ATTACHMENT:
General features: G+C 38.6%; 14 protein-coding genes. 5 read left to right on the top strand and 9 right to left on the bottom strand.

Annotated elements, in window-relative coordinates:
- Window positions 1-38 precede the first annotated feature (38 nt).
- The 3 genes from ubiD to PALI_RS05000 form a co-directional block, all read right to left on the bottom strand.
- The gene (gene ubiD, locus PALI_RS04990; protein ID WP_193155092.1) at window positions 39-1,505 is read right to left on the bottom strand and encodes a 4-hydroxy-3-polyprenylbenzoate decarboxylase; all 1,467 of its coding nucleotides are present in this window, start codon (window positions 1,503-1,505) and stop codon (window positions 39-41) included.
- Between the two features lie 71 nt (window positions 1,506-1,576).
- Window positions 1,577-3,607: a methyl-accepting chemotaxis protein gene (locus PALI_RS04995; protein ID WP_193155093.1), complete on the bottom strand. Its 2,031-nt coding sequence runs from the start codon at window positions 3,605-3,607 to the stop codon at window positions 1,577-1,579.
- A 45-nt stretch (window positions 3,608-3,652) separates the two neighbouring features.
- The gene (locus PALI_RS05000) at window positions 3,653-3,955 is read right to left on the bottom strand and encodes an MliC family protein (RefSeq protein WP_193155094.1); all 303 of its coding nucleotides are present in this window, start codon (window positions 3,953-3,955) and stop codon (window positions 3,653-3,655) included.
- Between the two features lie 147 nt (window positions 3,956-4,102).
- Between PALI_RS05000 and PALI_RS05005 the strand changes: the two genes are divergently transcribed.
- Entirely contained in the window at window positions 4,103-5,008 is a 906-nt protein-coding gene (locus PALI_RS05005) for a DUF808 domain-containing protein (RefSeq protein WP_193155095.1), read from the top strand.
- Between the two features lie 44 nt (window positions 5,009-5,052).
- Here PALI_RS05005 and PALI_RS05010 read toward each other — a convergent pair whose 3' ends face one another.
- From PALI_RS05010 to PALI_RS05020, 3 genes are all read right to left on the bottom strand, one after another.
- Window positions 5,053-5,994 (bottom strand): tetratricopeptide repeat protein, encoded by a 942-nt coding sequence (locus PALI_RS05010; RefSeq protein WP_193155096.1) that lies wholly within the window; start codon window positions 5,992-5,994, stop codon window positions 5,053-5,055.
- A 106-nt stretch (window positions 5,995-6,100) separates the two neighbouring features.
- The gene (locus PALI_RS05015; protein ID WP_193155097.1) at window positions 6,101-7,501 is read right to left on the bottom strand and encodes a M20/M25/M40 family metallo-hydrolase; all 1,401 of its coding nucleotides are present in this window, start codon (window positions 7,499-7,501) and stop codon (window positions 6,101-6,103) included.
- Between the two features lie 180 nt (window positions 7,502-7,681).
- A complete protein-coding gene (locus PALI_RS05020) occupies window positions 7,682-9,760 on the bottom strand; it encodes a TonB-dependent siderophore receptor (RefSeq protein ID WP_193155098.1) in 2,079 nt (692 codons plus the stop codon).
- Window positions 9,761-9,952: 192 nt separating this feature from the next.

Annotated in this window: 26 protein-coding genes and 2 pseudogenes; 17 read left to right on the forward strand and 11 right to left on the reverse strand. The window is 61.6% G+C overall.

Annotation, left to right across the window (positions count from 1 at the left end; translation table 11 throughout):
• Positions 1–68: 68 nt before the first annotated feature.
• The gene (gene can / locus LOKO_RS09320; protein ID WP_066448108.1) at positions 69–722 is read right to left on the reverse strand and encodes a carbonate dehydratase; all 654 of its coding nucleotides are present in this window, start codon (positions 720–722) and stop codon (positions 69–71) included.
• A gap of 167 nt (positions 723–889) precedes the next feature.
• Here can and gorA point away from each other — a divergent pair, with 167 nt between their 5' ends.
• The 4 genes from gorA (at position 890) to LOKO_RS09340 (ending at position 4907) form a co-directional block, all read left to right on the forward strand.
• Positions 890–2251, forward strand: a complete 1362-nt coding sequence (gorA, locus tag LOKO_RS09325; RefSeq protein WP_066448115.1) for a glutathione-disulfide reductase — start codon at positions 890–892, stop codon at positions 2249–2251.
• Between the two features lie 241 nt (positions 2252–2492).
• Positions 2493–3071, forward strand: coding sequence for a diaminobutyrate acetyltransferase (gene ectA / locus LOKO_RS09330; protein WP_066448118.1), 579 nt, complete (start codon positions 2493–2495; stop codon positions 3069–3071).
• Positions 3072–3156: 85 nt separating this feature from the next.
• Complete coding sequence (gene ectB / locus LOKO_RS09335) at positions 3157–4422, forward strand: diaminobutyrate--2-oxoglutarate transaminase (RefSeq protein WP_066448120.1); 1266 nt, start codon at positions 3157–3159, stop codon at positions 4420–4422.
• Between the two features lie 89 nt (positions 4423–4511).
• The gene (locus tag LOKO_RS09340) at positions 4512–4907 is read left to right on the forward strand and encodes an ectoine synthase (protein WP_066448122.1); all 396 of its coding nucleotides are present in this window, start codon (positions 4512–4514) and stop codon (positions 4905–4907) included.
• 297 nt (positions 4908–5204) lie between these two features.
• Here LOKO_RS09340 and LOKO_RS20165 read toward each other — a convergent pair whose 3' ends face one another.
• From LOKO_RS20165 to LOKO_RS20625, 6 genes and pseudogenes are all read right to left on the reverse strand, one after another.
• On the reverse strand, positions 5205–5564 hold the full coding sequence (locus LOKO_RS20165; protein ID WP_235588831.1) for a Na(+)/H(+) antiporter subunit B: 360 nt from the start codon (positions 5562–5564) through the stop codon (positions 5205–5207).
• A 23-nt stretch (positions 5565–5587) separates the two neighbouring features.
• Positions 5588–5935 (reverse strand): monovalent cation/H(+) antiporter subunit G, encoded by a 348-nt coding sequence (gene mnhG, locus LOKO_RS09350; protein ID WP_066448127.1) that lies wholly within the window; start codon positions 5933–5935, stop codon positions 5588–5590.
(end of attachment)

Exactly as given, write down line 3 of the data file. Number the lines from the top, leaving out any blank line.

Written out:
- Window positions 1-38 precede the first annotated feature (38 nt).